|| Print ||
|Articles - September 2012|
|Monday, August 27, 2012|
Page 3 of 3
Athos is not worried about taking risks, but he does not want to endanger the financial health of the company either. To capitalize on the risks he takes, he plans to rely on his past experience as a scientist, where he has already learned to deal with defeat. He believes he knows how to structure product development so that the company can improve, even when things don’t work out. “You can actually learn something from that failure, and the next one has a better likelihood of success,” Athos says.
Turtle Island is expanding their frozen-food line, which will mean even more head-to-head battles with the Goliath food companies. Currently, Tofurky offers three types of frozen pizzas, which have met with quick success as the No. 2 brand of pizza in the natural food channel. The freezer section of a grocery store is often far larger and more competitive than the refrigerated section, where Turtle Island has already staked their claim. Athos is hoping their loyal customers will see the name and recognize the quality of the brand. “I’d like to think they’re going to follow us wherever we go with these new products,” he says.
Tibbott has considered selling before, and he credits Athos with keeping him interested and with helping the company move forward as an independent entity. With Tibbott’s marketable story tied tightly to the identity of the brand, Athos has focused his efforts on setting up a systemic internal structure with the staff and in the product- development chain to help sustain the company once the founder moves on. For now, they both share a competitiveness that keeps them motivated.
“I like the thought of taking on these big -name companies with billions of dollars of assets behind them and beating them at that game,” Athos says.
“Plus, it’s more fun to be David than Goliath,” adds Tibbott. “Who wants to be Goliath? There’s no fun in that.”
Friday, November 20, 2015
BY JASON NORRIS AND MARY FAULKNER
It’s been a volatile year in equities and heading into the holiday season, it doesn’t look like these market extremes will dissipate.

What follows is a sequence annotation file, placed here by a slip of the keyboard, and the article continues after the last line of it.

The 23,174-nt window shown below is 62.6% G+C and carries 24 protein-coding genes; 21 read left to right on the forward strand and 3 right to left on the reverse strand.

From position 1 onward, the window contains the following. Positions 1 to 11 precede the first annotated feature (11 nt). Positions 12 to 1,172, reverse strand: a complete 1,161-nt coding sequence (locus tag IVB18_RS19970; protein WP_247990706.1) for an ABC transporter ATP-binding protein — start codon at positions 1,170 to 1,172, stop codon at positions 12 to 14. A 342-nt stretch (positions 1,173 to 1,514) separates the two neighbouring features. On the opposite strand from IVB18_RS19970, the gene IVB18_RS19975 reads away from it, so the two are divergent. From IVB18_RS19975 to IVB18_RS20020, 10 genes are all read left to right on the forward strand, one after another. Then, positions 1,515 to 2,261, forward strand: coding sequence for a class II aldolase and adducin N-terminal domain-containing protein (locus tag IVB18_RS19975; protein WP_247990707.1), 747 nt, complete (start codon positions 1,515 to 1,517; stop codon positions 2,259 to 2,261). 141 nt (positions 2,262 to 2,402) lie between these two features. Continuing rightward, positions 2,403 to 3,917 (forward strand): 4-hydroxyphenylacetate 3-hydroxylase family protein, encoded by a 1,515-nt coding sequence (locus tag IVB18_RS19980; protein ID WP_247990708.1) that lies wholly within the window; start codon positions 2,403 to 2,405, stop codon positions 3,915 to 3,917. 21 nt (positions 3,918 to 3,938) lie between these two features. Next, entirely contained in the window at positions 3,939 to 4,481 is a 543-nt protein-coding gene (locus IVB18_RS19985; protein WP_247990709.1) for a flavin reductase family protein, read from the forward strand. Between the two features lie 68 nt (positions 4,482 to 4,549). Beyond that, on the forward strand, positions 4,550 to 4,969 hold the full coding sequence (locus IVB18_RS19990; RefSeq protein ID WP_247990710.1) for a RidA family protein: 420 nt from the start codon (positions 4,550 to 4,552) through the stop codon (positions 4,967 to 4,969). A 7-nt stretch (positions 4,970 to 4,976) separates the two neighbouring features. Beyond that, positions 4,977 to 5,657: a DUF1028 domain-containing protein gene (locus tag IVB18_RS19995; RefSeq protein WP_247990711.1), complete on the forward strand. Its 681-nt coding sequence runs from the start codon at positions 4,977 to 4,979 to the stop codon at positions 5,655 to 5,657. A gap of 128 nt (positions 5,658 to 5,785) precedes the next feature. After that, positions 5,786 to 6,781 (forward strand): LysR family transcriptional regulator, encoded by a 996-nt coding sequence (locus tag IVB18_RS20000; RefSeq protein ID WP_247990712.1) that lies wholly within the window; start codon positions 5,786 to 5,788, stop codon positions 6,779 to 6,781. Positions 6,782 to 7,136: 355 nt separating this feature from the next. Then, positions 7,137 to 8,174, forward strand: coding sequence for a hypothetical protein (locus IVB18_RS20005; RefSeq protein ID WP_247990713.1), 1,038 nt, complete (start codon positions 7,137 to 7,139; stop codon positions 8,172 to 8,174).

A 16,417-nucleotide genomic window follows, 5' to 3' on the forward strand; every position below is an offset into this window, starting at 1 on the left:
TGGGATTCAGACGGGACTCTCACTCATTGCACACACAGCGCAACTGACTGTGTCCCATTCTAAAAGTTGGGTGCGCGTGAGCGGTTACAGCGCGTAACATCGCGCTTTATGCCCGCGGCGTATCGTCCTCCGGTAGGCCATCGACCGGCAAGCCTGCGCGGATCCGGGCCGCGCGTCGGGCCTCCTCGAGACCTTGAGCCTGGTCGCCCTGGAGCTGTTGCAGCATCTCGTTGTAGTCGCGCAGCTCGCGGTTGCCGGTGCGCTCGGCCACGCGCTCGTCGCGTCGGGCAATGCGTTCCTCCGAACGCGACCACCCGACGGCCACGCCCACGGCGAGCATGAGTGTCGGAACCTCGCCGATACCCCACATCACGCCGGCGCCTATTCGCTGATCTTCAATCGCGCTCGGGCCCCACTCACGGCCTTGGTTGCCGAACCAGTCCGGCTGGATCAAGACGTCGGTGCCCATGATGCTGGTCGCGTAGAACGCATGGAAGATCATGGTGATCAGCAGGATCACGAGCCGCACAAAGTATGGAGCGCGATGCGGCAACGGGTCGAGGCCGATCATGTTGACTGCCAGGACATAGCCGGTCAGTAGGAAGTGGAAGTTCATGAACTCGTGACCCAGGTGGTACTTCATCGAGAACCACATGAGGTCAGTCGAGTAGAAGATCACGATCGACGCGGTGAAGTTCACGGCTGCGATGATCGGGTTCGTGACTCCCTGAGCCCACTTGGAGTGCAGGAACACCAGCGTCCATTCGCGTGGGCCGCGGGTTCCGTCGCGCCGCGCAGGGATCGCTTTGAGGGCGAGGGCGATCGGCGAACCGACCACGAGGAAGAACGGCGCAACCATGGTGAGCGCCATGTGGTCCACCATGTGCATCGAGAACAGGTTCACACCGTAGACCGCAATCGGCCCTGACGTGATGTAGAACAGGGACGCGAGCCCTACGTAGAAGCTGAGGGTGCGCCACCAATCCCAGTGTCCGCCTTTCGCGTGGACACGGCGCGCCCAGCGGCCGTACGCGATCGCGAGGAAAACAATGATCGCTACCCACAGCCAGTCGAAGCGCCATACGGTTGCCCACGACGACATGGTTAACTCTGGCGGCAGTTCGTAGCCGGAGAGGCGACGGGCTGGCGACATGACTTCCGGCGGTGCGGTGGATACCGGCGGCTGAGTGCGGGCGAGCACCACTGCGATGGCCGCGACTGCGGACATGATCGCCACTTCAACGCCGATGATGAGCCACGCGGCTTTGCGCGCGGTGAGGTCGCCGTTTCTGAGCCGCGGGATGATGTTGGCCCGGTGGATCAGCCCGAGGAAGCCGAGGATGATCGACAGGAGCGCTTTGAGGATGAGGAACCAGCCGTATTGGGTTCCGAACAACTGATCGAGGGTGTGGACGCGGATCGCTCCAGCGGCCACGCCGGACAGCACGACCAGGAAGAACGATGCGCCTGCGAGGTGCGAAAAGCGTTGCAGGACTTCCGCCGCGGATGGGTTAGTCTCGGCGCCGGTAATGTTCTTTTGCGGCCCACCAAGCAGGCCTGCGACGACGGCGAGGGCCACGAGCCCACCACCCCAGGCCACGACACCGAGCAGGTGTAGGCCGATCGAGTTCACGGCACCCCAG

Wednesday, October 28, 2015
BY AMY MILSHTEIN
Corporate food service reaches out to foodies.
Thursday, October 08, 2015
BY JACOB PALMER | DIGITAL NEWS EDITOR
Based on several metrics, Oregon has one of the lowest performing K-12 education systems in the country. Teacher compensation is part of the problem.
Tuesday, October 06, 2015
BY CHRIS NOBLE
As we worked on the October cover, it became evident that Nick Symmonds is a hard man to catch — even when he’s not hotfooting it around a track.
Wednesday, October 28, 2015
BY LINDA BAKER
Vigor’s values don’t stop at truth. Walk into a company office, conference room or on any shipyard site and you’ll most likely see a poster inscribed with the words “Truth. Responsibility. Evolution. Love.” Otherwise known as TREL, Vigor’s culture code and the prominence it is accorded can be a bit surprising to the unsuspecting shipyard visitor.
Thursday, November 05, 2015
BY LINDA BAKER
Gov. Kate Brown delivered the keynote speech at the Associated Oregon Industries annual policy forum yesterday. Speaking to a Republican-aligned audience of about 100 business and public policy leaders, the governor was out of her comfort zone.
Wednesday, September 30, 2015
BY KIM MOORE
Striving for social equity is the mission of many nonprofits, and this year’s 100 Best Nonprofits to Work For in Oregon survey shows employees are most satisfied with their organizations’ fair treatment of differing racial, gender, disability, age and economic groups. But as a national discourse about racial discrimination and equity for low-income groups takes center stage, data show Oregon’s 100 Best Nonprofits to Work For still need to make progress on addressing these issues within their own organizations.
|The Love Boat|
|The Food Pod Grows Up|
|The High Road|
|Tinker, Tailor, Portland Maker|
|The Shift to Community Health Care|
|The Harder They Fall|
|Another chapter to the Bezos/Musk space race story|
|Thanksgiving travel: Fuel costs low, terrorism anxiety high|
|Costco chicken salad linked to E. coli case in Washington|
|Nestle comes clean about benefitting from slave labor|
|Enormous drugmaker emerges from Pfizer, Allergan deal|
|Startups joining lobbying game|
|Merchants complain as Square goes public|
Economic diversity has proven a smart strategy for the Port of Hood River. How can other Oregon communities replicate the model?
Phone, Internet needs of small community school districts earn attention of top-five telecom provider.
Farmland LP grows its vision for organic farming in Oregon.
The Salem Convention Center has capped its tenth anniversary year by earning the prestigious “Best of the Best 2015” award from NW Meetings & Events magazine. Selected as the Best Convention/Conference Venue in Oregon by meeting and event planners from Alaska, British Columbia, Idaho, Oregon and Washington, the Salem Convention Center ranked above the Oregon Convention Center and the Portland Art Museum.
The Oregon Cooperative Hall of Fame honors individuals for their outstanding contributions to the successful building and operation of Oregon agricultural cooperatives.
Health insurer reports $10.2 million in net income after taxes through the first nine months of 2015.